For books published before 1912, it is clear that Bely brought them with him to Dornach and left them. However, the vast majority of books, preserved in the library of the Asya, were published after 1916, the year Bely returned to Russia.

For example, books published in 1918: The Crisis of Life, The Crisis of Thought, the poem Christ is Risen. All three are dedicated with inscriptions to Asya, one of which is very poignant: “Dear Asya, almost without hope to see you.” Apparently, Bely had (by mail or by personal courier) succeeded in transferring these books out of revolutionary Russia to Dornach.

In Asya’s collection there are also books from the second half of the 1920 's: Moscow under Attack (1926), The Christened Chinaman (1927). It is unclear whether the Bely sent these books or they were obtained in Europe. Be that as it may, but it seems, that shows that either Asya or Natasha (there are no indications of the books) continued to be interested in Bely after the separation.

Of special interest, almost detective like, are the books published in Berlin during Bely’s emigration. There are many of them. Most of them were published after the break in relations between Bely and Asya (March-April 1922).

We know that after the departure of Asya, Bely in desperation moved from the center of Berlin to Zossen, where he wrote a book of poems, After the Separation. Most of the poems in the book are devoted to Asya and the tragic feelings associated with her. And precisely this very candid book Bely passed on to Asya—a year after the breakup. The inscription reads: “To my dear Asya//Anna Alekseevna Turgeneva//The author//Holy Wedensday//1923//Stuttgart.” The mention of Stuttgart indicates that the meeting with Asya occurred in March of 1923, during the Congress of Anthroposophists, at which Dr. Steiner spoke. (Bely then had with him their last, conciliatory conversation). There were performances of Eurythmy in which apparently Asya participated. It is noteworthy that Bely traveled to Stuttgart with Klavdia Nikolaevna, his future second wife ...

Beyond or behind the lines of the dedication the “To my dear Asya//Anna Alekseevna Turgeneva//The author...- remains a dramatic story still not read in its entirety. Asya somehow erased the inscription made in pencil, (the text was restored later by indents on paper). She might not have like the demonstratively dual treatment: “Asya” and “Anna Alekseevna Turgeneva,” indicating two possible relationships: the formal, first name, patronymic, last name, and a close, intimate one in which, as before, by the addressee's autograph and the entire book was for Asya, the wife and beloved.  I suspect in these words there was something else for Asya, something unpleasant or painful, most likely associated with Holy Wednesday.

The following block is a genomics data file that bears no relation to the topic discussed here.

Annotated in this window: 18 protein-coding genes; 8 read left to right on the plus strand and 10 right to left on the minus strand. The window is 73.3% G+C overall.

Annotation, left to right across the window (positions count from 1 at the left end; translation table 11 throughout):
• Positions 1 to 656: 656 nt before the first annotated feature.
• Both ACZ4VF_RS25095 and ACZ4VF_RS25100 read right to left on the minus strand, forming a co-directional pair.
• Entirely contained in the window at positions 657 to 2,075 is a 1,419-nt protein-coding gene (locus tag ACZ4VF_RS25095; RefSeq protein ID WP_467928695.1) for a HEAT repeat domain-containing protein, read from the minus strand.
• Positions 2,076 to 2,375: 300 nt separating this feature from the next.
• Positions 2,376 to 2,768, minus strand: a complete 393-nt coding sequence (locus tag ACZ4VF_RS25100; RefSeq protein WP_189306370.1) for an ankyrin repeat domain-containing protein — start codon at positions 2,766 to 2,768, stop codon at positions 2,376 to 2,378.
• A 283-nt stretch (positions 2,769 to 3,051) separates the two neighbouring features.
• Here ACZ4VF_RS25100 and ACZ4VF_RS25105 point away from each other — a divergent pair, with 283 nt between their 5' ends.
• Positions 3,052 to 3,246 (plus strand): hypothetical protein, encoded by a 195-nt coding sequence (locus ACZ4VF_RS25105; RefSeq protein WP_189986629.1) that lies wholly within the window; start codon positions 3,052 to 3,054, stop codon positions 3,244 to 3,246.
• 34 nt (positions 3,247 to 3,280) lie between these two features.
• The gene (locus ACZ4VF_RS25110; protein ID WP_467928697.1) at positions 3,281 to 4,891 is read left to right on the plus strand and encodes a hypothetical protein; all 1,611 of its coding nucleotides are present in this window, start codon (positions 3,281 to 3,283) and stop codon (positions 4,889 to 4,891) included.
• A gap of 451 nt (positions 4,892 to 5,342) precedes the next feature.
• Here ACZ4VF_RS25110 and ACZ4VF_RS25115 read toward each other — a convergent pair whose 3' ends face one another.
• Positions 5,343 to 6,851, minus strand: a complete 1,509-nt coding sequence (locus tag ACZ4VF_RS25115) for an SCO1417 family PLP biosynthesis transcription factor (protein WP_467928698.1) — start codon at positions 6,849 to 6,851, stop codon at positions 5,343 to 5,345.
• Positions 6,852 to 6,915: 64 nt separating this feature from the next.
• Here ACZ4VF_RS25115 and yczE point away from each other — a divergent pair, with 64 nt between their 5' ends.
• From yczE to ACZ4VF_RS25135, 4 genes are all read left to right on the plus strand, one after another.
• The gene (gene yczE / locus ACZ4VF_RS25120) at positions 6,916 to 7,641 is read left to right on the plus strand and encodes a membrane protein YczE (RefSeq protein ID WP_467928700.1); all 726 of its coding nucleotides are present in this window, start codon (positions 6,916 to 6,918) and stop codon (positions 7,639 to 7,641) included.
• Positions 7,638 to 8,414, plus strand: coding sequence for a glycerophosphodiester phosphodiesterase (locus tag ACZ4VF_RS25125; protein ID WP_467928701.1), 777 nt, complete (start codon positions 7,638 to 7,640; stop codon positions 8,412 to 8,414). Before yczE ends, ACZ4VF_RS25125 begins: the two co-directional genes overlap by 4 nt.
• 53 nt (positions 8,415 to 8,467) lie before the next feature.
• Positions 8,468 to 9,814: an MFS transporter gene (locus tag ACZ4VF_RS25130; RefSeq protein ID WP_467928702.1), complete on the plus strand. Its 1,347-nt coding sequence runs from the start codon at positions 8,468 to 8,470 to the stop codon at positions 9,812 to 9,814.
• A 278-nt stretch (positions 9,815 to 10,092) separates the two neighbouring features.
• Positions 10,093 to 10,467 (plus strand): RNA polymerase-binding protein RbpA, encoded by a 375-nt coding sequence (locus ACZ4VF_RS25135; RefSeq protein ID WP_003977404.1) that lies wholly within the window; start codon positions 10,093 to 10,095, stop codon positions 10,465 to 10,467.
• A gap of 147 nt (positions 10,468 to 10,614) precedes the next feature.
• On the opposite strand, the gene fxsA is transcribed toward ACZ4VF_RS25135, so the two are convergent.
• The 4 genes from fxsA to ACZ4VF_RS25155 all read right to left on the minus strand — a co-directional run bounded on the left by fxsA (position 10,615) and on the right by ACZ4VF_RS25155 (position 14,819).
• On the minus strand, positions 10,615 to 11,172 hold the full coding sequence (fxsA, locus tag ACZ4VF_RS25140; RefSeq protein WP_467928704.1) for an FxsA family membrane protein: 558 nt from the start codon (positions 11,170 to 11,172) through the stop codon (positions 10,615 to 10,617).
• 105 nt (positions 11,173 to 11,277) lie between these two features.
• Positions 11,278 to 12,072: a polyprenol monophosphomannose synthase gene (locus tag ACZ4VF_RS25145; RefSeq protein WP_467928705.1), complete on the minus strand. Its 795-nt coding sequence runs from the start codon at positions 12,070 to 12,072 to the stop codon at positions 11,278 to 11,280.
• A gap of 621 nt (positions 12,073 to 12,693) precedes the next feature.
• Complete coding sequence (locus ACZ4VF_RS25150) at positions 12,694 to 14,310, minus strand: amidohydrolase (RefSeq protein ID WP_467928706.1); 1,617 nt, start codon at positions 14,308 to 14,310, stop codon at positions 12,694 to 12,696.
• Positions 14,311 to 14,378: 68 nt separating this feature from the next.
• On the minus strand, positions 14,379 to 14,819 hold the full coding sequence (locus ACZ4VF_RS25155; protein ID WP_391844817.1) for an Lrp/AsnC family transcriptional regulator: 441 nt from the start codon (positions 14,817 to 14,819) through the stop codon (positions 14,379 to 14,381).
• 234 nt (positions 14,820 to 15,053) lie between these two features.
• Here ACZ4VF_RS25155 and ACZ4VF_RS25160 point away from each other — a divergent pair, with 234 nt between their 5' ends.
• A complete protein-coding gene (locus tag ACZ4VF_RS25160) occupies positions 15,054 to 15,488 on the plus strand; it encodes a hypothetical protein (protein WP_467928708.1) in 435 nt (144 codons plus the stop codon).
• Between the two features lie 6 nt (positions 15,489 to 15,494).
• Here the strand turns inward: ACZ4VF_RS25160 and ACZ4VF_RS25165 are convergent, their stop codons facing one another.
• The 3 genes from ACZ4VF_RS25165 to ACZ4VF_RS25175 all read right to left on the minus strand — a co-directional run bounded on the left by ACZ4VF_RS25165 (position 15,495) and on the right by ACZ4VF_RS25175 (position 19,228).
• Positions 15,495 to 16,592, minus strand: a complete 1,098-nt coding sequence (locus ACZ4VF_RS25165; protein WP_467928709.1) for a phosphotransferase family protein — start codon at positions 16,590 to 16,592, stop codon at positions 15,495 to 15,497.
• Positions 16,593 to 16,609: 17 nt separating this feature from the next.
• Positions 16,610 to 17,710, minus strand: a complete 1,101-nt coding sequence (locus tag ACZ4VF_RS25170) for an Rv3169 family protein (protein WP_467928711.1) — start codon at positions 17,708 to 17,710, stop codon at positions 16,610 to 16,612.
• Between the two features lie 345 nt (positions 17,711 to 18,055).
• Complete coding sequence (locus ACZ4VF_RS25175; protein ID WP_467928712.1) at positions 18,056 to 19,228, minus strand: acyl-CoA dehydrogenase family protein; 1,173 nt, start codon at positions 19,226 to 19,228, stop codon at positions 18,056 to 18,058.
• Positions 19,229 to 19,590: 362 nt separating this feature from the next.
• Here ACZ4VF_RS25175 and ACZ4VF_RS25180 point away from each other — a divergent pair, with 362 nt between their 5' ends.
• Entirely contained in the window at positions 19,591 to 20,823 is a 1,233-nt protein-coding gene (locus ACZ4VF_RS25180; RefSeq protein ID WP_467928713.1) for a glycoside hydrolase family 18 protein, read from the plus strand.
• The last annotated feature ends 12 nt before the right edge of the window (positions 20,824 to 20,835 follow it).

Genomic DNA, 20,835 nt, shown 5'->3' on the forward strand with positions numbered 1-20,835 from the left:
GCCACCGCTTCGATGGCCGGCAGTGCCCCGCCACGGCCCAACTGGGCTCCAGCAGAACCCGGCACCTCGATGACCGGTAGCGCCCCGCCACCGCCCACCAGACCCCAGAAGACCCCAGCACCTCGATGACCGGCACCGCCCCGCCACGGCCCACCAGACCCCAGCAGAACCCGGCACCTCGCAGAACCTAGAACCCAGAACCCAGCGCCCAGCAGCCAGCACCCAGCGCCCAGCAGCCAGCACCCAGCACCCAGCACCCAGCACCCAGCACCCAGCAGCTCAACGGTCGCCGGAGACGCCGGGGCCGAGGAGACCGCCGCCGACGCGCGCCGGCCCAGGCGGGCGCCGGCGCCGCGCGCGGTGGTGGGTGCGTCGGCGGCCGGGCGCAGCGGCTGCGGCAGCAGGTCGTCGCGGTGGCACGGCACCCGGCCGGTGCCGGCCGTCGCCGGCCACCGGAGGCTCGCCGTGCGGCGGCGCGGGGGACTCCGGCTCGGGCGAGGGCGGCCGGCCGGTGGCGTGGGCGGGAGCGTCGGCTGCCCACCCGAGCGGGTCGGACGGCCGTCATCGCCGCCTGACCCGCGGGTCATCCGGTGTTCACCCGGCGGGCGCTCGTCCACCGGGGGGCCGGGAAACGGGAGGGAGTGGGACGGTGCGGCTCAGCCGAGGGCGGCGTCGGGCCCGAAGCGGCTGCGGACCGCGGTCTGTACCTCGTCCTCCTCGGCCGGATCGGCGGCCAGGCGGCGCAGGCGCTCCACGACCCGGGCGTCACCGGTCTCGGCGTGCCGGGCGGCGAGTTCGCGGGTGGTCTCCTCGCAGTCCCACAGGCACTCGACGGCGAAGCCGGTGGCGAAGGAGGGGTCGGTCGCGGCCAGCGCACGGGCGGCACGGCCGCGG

First of all, it is, of course, there is the indication of the date of delivery of the book.

Orthodox Easter in 1923 fell on April 8th and Holy Wednesday on April 4th. However, by April 1st, Bely had already returned to Berlin since the Anthroposophical Congress had ended (it took place on March 25 to 29). So, this use of Holy Wednesday as the date is impossible. But Roman Catholic Easter fell on the first of April, and Holy Wednesday respectively on March 28. Exactly in the middle of the “Stuttgart” week. Thus the writer was referring to the Catholic Holy Wednesday.

In general dating according to the church calendar was uncharacteristic for Bely. Therefore it is logical to assume that there was some sort of additional meaning. Holy Wednesday, for example, might have played an important role in the personal calendars of Bely and Asya. Perhaps it was on Good Wednesday, 1922, a year previously, that there had been a serious conversation signaling the breakup ... In 1922 the Christian and Orthodox Easter coincided on April 16th. The times fit.

But it is possible that Bely and Asya were also aware of the liturgical symbolism of Holy Wednesday. The verses read on this day are composed of the remembrance and a comparison of two Evangelical events: the anointing of Christ with oil, performed by the “harlot” Mary Magdalene, and the treacherous intent of Judas. For example: “Extend your hair, harlot, to the Master, extend your hand, Judas, ... ” Perhaps she read here an offensive allusion to her betrayal. However, this assumption deserves special study.

In any case, it is clear that a year after the breakup Bely, handing to Asya the collection, After the Separation, once more expressed his love and asked that she heed his pleas to return.